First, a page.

That said, I think it’s reasonable to suggest that if you can get a mob scene like this over sports results in Canada, we’ve got a good metric for how generally tense and willing to leap across the line folk are feeling right now. As I said last night on Twitter (in my best Eeyore voice, naturally), if you think that’s bad, just wait until the Arab Spring starts turning into the Arab Autumn, or for the next raft of bad harvests in Africa. Food and water riots are going to happen, and they’re going to make Vancouver look like a fucking picnic in the park.

Interesting sidebars, though: some local citizens attempted to face down the mob and organise a clean-up the next day, [via MeFi], while Vancouver PD are crowdsourcing the tricky task of identifying the rioters [via SlashDot]. Funny how people act on “civic pride” in such different ways, isn’t it?


Plan Of The City: NYC architecture relocates itself to Mars, throws party

Paul Raven @ 03-06-2011

I get a fair few emails in the Futurismic mailbox saying “hey, I did this thing, maybe you’d check it out and blog about it?” Roughly 80% of them are either poorly disguised corporate pitches or stuff that’s just not very good, but every now and again I get something like this: Plan Of The City is an animation by regular reader Joshua Frankel, and it’s really rather wonderful. So consider this your Friday afternoon brain-break; take thirteen minutes to watch the architecture of New York fly itself to Mars, accompanied by some rather moving music. Go.

You can find out more about Plan Of The City and Joshua’s other works; give the guy a bit of attention, why not? Thanks for getting in touch, Mister Frankel. 🙂


The militarization of urban construction sites

Paul Raven @ 25-03-2011

OK, so I’m going to do my poor-man’s-BLDGBLOG schtuck here. Thinking back over the period of my life in which I’ve been a city-dweller (1994 to the present), construction sites have become increasingly fortified and walled off from the city itself. This is not exactly surprising: construction sites are full of stealable stuff with high resale value, and urban buildings are far more tempting to squatters, guerrilla artists and other fringe-culture oddballs (like the late-nineties club-kids who used to climb scaffold-clad buildings for kicks in the early hours of a Sunday morning while the disco-biscuits wore off*).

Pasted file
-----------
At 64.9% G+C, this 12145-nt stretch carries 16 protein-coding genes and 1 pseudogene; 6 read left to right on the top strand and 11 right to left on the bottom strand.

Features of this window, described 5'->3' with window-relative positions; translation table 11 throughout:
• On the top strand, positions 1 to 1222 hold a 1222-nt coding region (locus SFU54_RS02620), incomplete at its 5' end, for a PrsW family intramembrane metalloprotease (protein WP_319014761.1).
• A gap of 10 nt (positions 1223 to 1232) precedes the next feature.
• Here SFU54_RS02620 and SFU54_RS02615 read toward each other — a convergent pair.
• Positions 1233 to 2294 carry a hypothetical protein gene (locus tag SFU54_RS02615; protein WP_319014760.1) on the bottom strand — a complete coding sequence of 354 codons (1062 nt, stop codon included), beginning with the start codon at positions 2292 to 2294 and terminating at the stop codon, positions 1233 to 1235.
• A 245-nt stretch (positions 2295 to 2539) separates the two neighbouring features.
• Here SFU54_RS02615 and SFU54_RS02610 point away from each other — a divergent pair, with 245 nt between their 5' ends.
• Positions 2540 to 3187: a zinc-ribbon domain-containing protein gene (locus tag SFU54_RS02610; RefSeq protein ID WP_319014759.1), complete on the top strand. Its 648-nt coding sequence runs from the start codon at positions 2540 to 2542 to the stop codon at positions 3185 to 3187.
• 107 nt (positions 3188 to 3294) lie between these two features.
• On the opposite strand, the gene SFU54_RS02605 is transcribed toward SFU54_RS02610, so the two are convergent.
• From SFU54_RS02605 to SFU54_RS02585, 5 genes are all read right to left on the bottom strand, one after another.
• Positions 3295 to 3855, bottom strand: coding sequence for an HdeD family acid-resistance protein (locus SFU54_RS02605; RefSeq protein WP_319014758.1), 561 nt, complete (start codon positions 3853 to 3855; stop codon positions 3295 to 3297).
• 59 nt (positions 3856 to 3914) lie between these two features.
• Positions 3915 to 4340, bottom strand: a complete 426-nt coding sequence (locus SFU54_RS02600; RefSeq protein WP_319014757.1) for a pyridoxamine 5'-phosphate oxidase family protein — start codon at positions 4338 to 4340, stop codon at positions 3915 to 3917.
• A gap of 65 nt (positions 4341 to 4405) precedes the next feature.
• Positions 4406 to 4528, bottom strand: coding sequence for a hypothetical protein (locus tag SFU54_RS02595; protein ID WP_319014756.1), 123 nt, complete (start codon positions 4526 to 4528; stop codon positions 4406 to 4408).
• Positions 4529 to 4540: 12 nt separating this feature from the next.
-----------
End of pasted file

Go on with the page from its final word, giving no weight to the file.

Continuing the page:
What is surprising, however, is how solid and permanent they’re starting to look. Scaffold and tarpaulin is for amateurs; check out this emplacement that’s currently blocking Lena Street in Central Manchester.

Construction site fortifications, Lena Street, Manchester UK (click for embiggenation)

It looks more like a fortified guardpost you might find in Baghdad or Fallujah or somewhere like that; an armoured beachhead in hostile territory. Which is, I expect, exactly how its creators/owners think of it… but that mode of thinking, that desire to slice out and secure little sections of the city, kind of concretizes a corporate attitude to the increasingly interstitial flux of a large urban environment. It’s a bulwark against chaos and entropy… and the increasing hardness and permanence of these structures suggests that urban entropy is getting harder and harder to defend against. (I mean, there’s gotta be a clear cost-benefit to building something like this; otherwise why raise your overheads?)

I can’t get the image of this thing out of my head, ever since I first saw it a few weeks back; it has so many things to say about the state of this nation – and the world at large – in these troubled times, but the deeper meanings are still unformed and unclear to me. So I might just sit down with a collection of Situationist essays for an hour or two and see what they manage to stir up… or wait for some clever architectural philosopher to give me starting nudge.

[ * As a sensible and law-abiding citizen, I naturally know only of this dangerous and thoroughly illegal pastime from rumour and legend. SRSLY. ]